Here we go again: trying to fix a wildlife management problem by using predators. The University of Washington just released a study saying the reintroduction of mountain lions could be a good way to help control whitetail deer populations on the East Coast. As someone who lives out West, I can tell you from experience that mountain lions certainly can control a deer population—to the point of having a non-huntable population. Colorado, for example, strictly controls the harvesting of lions. In recent years, the state’s mountain lion population has grown dramatically. Now the deer population is down dramatically—and, as acknowledged by Colorado Parks and Wildlife, human-lion encounters across the Centennial State are on the rise.
According to the Outdoor Huband New York Times, this latest university study cites there are more than 1.2 million automobile-deer collisions each year, resulting in 200 deaths and $1.66 billion in damages. So instead of creating more and better hunting opportunities to control deer populations, the report suggests plugging in mountain lions where they currently do not exist. Not only would this create a danger to the human population but it would create its own list of wildlife management concerns. The study calculates that one cat kills 266 deer in its lifetime. That will certainly impact a deer population. But like wolves, these opportunistic feeders won't stay where you put them and undoubtedly will spread into areas where there are no overpopulation problems. And then what?
“We agree with what critics of the proposal have said, which is that cost-effective measures such as hunting already exist,” said NRA’s Susan Recce, director of NRA-ILA Conservation, Wildlife and Natural Resources. “The added bonus: Hunting license fees are used to protect the future of wildlife and account for the primary source of funding for most state wildlife conservation efforts.”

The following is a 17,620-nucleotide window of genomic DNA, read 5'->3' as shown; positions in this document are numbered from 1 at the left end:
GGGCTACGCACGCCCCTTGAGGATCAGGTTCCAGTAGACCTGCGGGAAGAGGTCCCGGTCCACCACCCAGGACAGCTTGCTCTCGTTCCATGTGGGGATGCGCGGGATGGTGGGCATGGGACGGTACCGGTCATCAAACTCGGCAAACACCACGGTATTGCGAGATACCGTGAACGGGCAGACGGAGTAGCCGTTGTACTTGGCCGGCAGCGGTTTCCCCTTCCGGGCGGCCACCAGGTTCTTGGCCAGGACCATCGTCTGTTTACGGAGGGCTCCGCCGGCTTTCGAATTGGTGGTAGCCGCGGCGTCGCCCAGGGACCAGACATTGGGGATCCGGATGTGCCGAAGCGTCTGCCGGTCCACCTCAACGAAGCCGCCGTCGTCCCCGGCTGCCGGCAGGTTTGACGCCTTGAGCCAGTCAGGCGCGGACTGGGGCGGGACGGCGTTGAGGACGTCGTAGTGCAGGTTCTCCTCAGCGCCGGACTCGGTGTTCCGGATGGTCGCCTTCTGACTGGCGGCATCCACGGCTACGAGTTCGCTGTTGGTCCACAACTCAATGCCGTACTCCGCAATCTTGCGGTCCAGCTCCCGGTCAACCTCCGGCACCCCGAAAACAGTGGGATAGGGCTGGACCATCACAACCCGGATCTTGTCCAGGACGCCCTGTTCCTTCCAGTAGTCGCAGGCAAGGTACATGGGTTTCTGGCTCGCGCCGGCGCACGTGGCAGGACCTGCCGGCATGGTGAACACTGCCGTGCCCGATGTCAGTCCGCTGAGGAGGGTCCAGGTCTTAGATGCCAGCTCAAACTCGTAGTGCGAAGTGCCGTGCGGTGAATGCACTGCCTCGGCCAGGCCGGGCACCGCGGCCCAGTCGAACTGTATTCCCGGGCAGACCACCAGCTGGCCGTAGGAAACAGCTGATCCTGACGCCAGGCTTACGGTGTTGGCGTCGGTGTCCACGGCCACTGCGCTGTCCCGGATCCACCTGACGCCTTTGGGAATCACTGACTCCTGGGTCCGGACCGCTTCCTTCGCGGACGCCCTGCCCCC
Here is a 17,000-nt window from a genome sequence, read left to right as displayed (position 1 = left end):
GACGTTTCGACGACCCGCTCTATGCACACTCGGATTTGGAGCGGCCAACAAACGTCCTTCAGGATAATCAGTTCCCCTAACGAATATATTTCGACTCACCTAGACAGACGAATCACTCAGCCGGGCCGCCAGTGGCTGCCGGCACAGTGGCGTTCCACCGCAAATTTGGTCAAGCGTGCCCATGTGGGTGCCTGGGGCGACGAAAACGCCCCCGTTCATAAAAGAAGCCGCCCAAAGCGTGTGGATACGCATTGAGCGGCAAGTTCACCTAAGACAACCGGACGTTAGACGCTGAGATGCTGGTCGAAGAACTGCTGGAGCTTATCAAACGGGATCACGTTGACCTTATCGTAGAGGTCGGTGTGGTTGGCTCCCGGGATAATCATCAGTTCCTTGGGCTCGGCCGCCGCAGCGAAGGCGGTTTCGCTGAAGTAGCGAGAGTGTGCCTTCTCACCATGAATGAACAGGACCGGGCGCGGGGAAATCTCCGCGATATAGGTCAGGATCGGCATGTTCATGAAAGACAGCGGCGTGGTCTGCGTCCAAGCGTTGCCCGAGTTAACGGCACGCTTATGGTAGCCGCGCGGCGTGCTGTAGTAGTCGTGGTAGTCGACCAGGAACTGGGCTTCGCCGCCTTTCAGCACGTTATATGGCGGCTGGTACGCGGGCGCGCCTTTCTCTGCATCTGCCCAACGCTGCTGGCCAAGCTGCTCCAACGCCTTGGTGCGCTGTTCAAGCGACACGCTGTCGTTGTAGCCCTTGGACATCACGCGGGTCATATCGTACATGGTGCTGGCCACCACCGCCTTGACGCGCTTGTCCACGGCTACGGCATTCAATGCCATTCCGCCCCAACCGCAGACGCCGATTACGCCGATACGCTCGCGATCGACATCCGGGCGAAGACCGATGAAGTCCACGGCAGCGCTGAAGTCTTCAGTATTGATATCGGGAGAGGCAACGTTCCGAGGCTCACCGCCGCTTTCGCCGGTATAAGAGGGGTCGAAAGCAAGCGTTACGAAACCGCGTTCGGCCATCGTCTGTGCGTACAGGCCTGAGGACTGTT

Headed by university scientist Laura R. Prugh, the study analyzed scenarios in 19 states, ultimately excluding Delaware, Illinois, Maryland and Rhode Island for having insufficient habitat to sustain viable populations. While Prugh and her colleagues realize many people would not support the use of lions, a 2015 study by the University of Minnesota and Southern Illinois University Carbondale reports the cats already may be moving east. Regardless of how the cats get there, Prugh says the number of human lives lost due to mountain lions would be far fewer than the number of lives saved through a resulting drop in vehicle-deer collisions.
For Safety's Sake With increasing reports of lion encounters in mountain subdivisions, urban fringes and open areas across out West, the Colorado Parks and Wildlife website offers precautions for living among these predators. The most recent highly publicized encounter occurred on June 17 when a young boy was attacked near Aspen. Upon hearing the boy scream, his mother said she ran out and "physically removed her son from the mountain lion."